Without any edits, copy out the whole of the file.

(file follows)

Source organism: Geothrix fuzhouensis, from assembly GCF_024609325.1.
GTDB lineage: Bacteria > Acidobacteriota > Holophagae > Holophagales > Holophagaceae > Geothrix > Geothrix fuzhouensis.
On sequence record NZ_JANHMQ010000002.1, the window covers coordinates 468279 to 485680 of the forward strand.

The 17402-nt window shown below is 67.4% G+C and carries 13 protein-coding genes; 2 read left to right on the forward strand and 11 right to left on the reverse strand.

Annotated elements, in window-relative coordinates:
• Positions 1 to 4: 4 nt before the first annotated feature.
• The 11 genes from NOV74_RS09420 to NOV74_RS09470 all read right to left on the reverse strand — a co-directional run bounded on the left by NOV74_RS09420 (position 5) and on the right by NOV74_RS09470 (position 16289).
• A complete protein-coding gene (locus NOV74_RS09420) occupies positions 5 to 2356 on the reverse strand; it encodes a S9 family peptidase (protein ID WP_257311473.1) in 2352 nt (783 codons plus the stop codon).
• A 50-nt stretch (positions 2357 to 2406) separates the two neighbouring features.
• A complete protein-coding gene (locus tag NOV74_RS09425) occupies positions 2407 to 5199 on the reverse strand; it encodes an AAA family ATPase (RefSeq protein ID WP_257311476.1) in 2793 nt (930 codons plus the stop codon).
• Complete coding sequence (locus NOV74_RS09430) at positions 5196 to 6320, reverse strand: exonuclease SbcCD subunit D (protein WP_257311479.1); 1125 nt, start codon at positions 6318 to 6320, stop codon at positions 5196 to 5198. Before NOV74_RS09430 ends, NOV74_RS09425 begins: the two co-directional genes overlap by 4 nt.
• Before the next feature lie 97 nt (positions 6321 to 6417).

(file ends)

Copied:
Source organism: Geothrix fuzhouensis, from assembly GCF_024609325.1.
GTDB lineage: Bacteria > Acidobacteriota > Holophagae > Holophagales > Holophagaceae > Geothrix > Geothrix fuzhouensis.
On sequence record NZ_JANHMQ010000002.1, the window covers coordinates 468279 to 485680 of the forward strand.

The 17402-nt window shown below is 67.4% G+C and carries 13 protein-coding genes; 2 read left to right on the forward strand and 11 right to left on the reverse strand.

Annotated elements, in window-relative coordinates:
• Positions 1 to 4: 4 nt before the first annotated feature.
• The 11 genes from NOV74_RS09420 to NOV74_RS09470 all read right to left on the reverse strand — a co-directional run bounded on the left by NOV74_RS09420 (position 5) and on the right by NOV74_RS09470 (position 16289).
• A complete protein-coding gene (locus NOV74_RS09420) occupies positions 5 to 2356 on the reverse strand; it encodes a S9 family peptidase (protein ID WP_257311473.1) in 2352 nt (783 codons plus the stop codon).
• A 50-nt stretch (positions 2357 to 2406) separates the two neighbouring features.
• A complete protein-coding gene (locus tag NOV74_RS09425) occupies positions 2407 to 5199 on the reverse strand; it encodes an AAA family ATPase (RefSeq protein ID WP_257311476.1) in 2793 nt (930 codons plus the stop codon).
• Complete coding sequence (locus NOV74_RS09430) at positions 5196 to 6320, reverse strand: exonuclease SbcCD subunit D (protein WP_257311479.1); 1125 nt, start codon at positions 6318 to 6320, stop codon at positions 5196 to 5198. Before NOV74_RS09430 ends, NOV74_RS09425 begins: the two co-directional genes overlap by 4 nt.
• Before the next feature lie 97 nt (positions 6321 to 6417).